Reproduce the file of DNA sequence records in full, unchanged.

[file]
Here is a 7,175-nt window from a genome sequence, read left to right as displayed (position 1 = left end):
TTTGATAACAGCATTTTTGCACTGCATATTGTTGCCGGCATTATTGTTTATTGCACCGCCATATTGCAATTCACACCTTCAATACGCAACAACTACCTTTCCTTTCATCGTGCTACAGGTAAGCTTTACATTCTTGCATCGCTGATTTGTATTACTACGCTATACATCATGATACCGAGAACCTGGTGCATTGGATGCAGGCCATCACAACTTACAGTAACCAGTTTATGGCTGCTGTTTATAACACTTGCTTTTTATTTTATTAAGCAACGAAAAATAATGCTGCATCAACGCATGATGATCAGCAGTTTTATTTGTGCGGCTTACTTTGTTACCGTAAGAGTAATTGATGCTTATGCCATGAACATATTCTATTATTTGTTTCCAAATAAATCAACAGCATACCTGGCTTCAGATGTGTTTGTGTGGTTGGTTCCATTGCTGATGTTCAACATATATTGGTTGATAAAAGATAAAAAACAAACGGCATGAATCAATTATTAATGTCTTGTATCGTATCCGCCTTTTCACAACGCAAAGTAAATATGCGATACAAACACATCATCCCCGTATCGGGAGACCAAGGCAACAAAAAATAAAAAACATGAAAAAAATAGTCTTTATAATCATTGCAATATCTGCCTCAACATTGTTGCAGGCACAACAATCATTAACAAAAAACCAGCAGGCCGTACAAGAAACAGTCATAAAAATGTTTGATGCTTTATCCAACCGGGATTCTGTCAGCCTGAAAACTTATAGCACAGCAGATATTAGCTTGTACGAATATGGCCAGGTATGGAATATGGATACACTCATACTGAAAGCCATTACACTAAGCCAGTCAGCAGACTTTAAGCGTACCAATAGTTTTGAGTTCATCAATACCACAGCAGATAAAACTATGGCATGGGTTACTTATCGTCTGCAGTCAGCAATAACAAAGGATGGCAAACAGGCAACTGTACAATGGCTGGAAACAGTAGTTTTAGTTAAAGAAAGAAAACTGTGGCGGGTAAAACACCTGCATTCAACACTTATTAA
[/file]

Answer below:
Here is a 7,175-nt window from a genome sequence, read left to right as displayed (position 1 = left end):
TTTGATAACAGCATTTTTGCACTGCATATTGTTGCCGGCATTATTGTTTATTGCACCGCCATATTGCAATTCACACCTTCAATACGCAACAACTACCTTTCCTTTCATCGTGCTACAGGTAAGCTTTACATTCTTGCATCGCTGATTTGTATTACTACGCTATACATCATGATACCGAGAACCTGGTGCATTGGATGCAGGCCATCACAACTTACAGTAACCAGTTTATGGCTGCTGTTTATAACACTTGCTTTTTATTTTATTAAGCAACGAAAAATAATGCTGCATCAACGCATGATGATCAGCAGTTTTATTTGTGCGGCTTACTTTGTTACCGTAAGAGTAATTGATGCTTATGCCATGAACATATTCTATTATTTGTTTCCAAATAAATCAACAGCATACCTGGCTTCAGATGTGTTTGTGTGGTTGGTTCCATTGCTGATGTTCAACATATATTGGTTGATAAAAGATAAAAAACAAACGGCATGAATCAATTATTAATGTCTTGTATCGTATCCGCCTTTTCACAACGCAAAGTAAATATGCGATACAAACACATCATCCCCGTATCGGGAGACCAAGGCAACAAAAAATAAAAAACATGAAAAAAATAGTCTTTATAATCATTGCAATATCTGCCTCAACATTGTTGCAGGCACAACAATCATTAACAAAAAACCAGCAGGCCGTACAAGAAACAGTCATAAAAATGTTTGATGCTTTATCCAACCGGGATTCTGTCAGCCTGAAAACTTATAGCACAGCAGATATTAGCTTGTACGAATATGGCCAGGTATGGAATATGGATACACTCATACTGAAAGCCATTACACTAAGCCAGTCAGCAGACTTTAAGCGTACCAATAGTTTTGAGTTCATCAATACCACAGCAGATAAAACTATGGCATGGGTTACTTATCGTCTGCAGTCAGCAATAACAAAGGATGGCAAACAGGCAACTGTACAATGGCTGGAAACAGTAGTTTTAGTTAAAGAAAGAAAACTGTGGCGGGTAAAACACCTGCATTCAACACTTATTAA